Joshua Bell & Daniil Trifonov at Carnegie Hall

Sonata in D for Piano and Violin, Op.12/1

Sonata No.1 in F-minor for Violin and Piano, Op.80

Baal Shem – II: Nigun

Sonata in A for Violin and Piano

Joshua Bell (violin) & Daniil Trifonov (piano)

Reviewed by: Susan Stempleski

Reviewed: 30 May, 2023
Venue: Stern Auditorium, Carnegie Hall, New York City

Originally scheduled for February 28, but postponed when Joshua Bell tested positive for Covid, Bell’s showier performance style contrasted intriguingly with Daniil Trifonov’s more understated manner.  

In Beethoven’s first of ten Sonatas for Piano and Violin, the pair performed it as a fluent and highly spirited conversation, overflowing with confidence and character. In the opening Allegro, Bell endowed his line with soaring warmth and exuberance while Trifonov effortlessly produced a broad array of elaborate articulations, colors and dynamics. In the ensuing Andante, after starting off with a light, fast-paced theme on the keyboard, echoed strongly by the Bell, the music shifted to suggest the tenderness of the violin and the power of the piano before moving into a strong and triumphantly Finale. 

The highlight of the evening was the Prokofiev, who began writing the darkly haunting piece in 1938 and worked on it over the course of World War II, completing it in 1946. The music’s predominantly somber mood, balanced by passages of tender lyricism and heart-breaking vulnerability, was voiced with astonishing clarity by Trifonov. But the softer, more poetic passages spoke strongly too. The tolling funereal figures in the march-like first movement, around which the muted scales of the violin rose and fell, were remarkably resonant. In the Allegro brusco, the joyful violin theme effectively conveyed the Sonata’s passionate, songful side along with its more brutal aspects. That spirit carried over into the third movement where both instruments gently traced a strange, eerily impressionistic dreamscape alongside passages of great strength. The forceful but still buoyant Finale was rendered with singular intensity before ending on a restful recollection of the work’s beginning.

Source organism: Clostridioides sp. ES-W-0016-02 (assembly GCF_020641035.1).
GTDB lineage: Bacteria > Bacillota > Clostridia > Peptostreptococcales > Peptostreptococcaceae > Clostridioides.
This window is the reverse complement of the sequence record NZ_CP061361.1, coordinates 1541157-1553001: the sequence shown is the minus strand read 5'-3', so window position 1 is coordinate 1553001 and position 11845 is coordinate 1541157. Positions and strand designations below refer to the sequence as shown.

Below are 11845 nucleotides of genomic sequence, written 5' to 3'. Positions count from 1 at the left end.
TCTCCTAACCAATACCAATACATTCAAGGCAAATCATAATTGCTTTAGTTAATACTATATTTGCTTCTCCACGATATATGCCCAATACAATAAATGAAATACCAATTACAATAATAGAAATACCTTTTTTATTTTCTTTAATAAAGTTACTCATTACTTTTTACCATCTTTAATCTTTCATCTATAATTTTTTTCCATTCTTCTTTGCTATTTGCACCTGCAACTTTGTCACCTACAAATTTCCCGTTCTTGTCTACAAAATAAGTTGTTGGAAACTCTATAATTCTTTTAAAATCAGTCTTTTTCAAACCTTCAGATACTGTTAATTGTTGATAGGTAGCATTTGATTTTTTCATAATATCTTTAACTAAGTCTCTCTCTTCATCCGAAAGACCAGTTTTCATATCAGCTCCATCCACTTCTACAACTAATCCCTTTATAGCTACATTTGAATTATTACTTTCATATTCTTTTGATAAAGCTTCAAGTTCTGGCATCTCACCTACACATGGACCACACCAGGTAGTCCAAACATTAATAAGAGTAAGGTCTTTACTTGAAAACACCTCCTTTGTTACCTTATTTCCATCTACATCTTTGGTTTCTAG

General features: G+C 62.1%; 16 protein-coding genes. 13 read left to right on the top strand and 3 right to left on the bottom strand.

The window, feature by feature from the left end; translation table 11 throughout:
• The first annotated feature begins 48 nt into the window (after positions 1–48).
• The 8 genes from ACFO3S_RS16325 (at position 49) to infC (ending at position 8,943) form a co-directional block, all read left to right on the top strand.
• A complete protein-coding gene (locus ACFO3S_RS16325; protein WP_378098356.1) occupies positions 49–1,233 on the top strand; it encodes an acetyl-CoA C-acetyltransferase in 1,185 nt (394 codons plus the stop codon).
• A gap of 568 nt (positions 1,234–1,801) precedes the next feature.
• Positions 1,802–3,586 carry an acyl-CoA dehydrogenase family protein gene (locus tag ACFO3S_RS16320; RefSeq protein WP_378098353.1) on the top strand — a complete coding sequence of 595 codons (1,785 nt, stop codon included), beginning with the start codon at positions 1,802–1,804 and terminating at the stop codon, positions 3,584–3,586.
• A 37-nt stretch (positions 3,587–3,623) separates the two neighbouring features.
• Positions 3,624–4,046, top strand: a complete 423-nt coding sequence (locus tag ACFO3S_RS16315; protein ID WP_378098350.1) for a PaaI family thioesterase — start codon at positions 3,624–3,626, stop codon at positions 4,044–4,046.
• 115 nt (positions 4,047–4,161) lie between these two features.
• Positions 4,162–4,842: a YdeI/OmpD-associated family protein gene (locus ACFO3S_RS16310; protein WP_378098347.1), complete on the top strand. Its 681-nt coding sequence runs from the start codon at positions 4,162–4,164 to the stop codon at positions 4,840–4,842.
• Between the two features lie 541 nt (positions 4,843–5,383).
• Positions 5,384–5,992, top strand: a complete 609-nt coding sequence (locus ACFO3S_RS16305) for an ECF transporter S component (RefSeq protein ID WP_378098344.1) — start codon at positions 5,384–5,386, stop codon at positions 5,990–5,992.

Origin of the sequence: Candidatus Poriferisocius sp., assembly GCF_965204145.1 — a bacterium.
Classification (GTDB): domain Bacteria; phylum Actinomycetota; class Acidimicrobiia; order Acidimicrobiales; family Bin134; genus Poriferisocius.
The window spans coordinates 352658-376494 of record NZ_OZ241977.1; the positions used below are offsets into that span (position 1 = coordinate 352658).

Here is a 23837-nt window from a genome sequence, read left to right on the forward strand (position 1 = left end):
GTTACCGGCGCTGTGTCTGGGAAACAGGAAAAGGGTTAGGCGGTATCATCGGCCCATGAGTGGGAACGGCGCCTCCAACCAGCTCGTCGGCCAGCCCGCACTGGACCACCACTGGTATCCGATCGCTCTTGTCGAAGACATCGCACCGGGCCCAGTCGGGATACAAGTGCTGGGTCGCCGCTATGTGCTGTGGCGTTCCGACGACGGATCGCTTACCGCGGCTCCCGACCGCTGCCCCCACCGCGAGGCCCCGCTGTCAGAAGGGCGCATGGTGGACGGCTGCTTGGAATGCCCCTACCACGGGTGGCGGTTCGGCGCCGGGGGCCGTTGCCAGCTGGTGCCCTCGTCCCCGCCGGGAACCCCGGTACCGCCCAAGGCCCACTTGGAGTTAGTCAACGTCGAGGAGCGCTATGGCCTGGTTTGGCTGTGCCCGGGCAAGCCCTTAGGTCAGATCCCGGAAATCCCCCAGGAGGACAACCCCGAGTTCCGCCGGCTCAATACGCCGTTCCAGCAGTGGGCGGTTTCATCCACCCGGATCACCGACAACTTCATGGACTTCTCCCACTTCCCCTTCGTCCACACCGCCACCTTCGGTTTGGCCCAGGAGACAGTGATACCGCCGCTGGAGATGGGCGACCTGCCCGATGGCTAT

Following intermission came ‘Nigun’, deeply affecting in its attempts to recreate the spirt of Jewish religious music through a ravishing melody that flows and ebbs before rising to fever pitch and then gently dying away. As interpreted by Bell, it came across as a celebration of violin grandeur as he unfurled the swirling passagework and Trifonov gracefully and gently delivered the restrained accompaniment.

Finally, a flawlessly fluid, commanding account of the Franck. The duo smoothlyshifted moods ranging from the dreamily contemplative to the more brightly spirited. Bell’s superb articulation shaped his phrases in brilliant colors, while Trifonov was no less impressive. In the ‘Recitativo-Fantasia’ an uncommonly impassioned opening gave way to a deeply meditative mood, and in the Finale the instruments soared to their upper registers, the fervently undulating dialogue made electrifying.

Two encores: Clara Schumann’s Romanze, Op.22/1, played simply and elegantly, and a dazzling account of Brahms’s Hungarian Dance No.1, arranged Joachim.

1 thought on “Joshua Bell & Daniil Trifonov at Carnegie Hall”

  1. Moving concert aptly reviewed which enhanced the experience of having been in the audience that night.

    Thank you!

Leave a Reply

Your email address will not be published. Required fields are marked *

Skip to content